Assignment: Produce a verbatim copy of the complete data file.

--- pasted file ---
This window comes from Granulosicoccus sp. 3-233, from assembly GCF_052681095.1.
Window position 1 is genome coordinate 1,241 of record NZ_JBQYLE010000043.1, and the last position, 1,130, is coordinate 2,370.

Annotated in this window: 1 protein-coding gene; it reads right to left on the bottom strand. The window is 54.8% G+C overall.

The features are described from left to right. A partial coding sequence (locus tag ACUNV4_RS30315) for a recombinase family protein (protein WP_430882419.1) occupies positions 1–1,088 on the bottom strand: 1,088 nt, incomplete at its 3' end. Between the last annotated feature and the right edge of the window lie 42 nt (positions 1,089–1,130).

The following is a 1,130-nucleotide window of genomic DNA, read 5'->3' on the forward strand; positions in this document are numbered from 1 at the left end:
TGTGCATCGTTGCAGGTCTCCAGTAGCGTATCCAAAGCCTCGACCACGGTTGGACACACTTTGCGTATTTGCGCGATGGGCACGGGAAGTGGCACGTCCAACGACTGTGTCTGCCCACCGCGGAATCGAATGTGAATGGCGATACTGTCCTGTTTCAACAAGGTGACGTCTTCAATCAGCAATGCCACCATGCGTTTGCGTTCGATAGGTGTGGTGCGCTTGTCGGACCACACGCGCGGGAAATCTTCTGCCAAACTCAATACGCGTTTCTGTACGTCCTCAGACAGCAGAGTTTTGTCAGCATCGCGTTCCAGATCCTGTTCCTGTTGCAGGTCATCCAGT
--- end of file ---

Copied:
This window comes from Granulosicoccus sp. 3-233, from assembly GCF_052681095.1.
Window position 1 is genome coordinate 1,241 of record NZ_JBQYLE010000043.1, and the last position, 1,130, is coordinate 2,370.

Annotated in this window: 1 protein-coding gene; it reads right to left on the bottom strand. The window is 54.8% G+C overall.

The features are described from left to right. A partial coding sequence (locus tag ACUNV4_RS30315) for a recombinase family protein (protein WP_430882419.1) occupies positions 1–1,088 on the bottom strand: 1,088 nt, incomplete at its 3' end. Between the last annotated feature and the right edge of the window lie 42 nt (positions 1,089–1,130).

The following is a 1,130-nucleotide window of genomic DNA, read 5'->3' on the forward strand; positions in this document are numbered from 1 at the left end:
TGTGCATCGTTGCAGGTCTCCAGTAGCGTATCCAAAGCCTCGACCACGGTTGGACACACTTTGCGTATTTGCGCGATGGGCACGGGAAGTGGCACGTCCAACGACTGTGTCTGCCCACCGCGGAATCGAATGTGAATGGCGATACTGTCCTGTTTCAACAAGGTGACGTCTTCAATCAGCAATGCCACCATGCGTTTGCGTTCGATAGGTGTGGTGCGCTTGTCGGACCACACGCGCGGGAAATCTTCTGCCAAACTCAATACGCGTTTCTGTACGTCCTCAGACAGCAGAGTTTTGTCAGCATCGCGTTCCAGATCCTGTTCCTGTTGCAGGTCATCCAGT